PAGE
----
2018 continued to see major shifts in global energy markets and extractive industries, which were reflected in the work done by the World Bank in developing and middle-income countries. From expanding off-grid electricity projects in rural and remote areas, to announcing an ambitious $1 billion battery storage program, to a new initiative to help countries with coal mine closures, the Bank fulfilled existing commitments and announced new plans for 2019 and beyond.
Here are some highlights of the World Bank’s work in energy and extractives over the past year:
Riccardo Puliti, Senior Director and Head of Energy and Extractives at the World Bank, wrote a piece about how getting methane – which makes up 16 percent of greenhouse gas emissions -- out of energy production and use could provide a major boost to the fight against climate change.
In what is one of the largest programs of its kind in Africa, the World Bank is supporting Ethiopia’s efforts to take electricity to all its citizens by 2024 through the $375 million Ethiopia Electrification Program, which focuses on last-mile connections in addition to strengthening the capacity of the sector. The Program’s ultimate goal is to directly support new connections for over one million households in Ethiopia.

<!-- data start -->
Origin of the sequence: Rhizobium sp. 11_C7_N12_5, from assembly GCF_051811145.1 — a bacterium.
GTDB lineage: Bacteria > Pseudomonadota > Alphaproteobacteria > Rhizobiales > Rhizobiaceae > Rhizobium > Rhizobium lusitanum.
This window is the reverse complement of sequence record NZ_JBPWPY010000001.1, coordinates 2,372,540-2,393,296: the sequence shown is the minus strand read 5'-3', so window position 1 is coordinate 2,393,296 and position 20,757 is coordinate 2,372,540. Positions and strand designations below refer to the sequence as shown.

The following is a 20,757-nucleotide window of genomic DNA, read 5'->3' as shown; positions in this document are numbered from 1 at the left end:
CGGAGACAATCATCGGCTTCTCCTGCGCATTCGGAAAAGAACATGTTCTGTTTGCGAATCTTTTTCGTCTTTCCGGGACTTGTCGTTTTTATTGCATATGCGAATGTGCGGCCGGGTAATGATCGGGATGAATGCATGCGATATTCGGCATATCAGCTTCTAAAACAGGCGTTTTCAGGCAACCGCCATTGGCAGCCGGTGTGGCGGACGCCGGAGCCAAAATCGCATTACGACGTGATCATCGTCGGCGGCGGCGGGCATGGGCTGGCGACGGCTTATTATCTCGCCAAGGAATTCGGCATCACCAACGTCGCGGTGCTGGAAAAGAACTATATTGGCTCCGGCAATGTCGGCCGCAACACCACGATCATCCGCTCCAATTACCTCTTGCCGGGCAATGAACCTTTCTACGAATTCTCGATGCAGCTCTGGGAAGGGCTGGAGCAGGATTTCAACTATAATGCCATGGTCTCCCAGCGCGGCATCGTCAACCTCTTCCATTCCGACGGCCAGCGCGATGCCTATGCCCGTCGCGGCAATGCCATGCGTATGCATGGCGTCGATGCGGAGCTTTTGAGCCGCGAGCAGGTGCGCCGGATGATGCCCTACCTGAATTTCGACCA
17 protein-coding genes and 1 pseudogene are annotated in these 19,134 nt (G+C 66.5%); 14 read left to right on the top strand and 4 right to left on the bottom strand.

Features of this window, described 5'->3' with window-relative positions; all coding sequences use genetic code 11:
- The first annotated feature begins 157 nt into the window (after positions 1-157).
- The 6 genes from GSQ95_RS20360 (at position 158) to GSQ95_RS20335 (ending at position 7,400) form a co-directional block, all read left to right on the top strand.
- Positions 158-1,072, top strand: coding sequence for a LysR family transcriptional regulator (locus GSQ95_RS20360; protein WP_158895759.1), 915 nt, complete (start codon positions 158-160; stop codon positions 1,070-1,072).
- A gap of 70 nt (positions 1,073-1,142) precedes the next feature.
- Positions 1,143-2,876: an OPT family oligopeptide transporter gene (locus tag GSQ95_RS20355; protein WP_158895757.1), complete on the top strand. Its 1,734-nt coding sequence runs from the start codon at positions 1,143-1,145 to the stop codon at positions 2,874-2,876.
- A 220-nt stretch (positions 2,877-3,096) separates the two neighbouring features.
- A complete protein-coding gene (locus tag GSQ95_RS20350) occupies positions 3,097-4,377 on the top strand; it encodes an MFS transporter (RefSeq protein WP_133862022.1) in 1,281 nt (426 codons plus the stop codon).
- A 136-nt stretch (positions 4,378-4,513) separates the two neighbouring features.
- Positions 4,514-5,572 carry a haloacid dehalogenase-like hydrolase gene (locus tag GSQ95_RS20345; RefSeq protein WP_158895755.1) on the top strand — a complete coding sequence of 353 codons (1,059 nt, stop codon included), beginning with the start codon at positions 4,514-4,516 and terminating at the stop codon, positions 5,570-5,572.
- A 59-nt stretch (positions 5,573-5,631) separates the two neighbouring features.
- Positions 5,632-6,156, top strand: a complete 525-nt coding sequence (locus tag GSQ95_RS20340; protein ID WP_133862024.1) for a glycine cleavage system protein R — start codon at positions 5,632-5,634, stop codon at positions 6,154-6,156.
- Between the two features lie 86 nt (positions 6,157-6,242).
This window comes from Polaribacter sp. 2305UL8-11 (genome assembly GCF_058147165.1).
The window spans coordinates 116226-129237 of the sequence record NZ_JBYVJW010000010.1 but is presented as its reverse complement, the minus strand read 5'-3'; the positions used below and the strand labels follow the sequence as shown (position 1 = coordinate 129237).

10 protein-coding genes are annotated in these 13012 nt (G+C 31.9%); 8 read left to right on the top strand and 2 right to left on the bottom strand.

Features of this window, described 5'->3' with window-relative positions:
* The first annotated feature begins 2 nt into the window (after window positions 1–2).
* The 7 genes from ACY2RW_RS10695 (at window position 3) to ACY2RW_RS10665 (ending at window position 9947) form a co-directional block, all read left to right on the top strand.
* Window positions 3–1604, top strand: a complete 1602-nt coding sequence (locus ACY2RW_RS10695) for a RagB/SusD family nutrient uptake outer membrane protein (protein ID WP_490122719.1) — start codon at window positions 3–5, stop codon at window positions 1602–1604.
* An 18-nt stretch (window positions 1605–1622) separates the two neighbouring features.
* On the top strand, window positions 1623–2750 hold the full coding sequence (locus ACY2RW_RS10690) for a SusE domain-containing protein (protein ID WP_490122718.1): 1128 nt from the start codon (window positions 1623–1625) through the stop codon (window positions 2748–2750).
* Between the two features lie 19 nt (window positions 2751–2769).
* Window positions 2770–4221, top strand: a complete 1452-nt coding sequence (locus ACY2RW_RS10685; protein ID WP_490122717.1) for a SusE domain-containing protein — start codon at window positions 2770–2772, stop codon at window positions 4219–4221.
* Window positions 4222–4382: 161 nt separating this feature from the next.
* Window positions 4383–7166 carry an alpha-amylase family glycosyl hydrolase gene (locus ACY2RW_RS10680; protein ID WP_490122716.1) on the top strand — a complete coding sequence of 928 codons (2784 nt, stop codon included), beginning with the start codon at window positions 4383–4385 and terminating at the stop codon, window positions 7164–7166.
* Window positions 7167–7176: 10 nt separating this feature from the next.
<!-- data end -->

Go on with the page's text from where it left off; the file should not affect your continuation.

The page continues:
A video shows how investing in solar-powered mini-grids like this one in Ghana, is changing lives. In the towns around the Volta River, nearly 10,000 Ghanaians now enjoy uninterrupted power, which enhances security and brings new economic opportunities to these communities.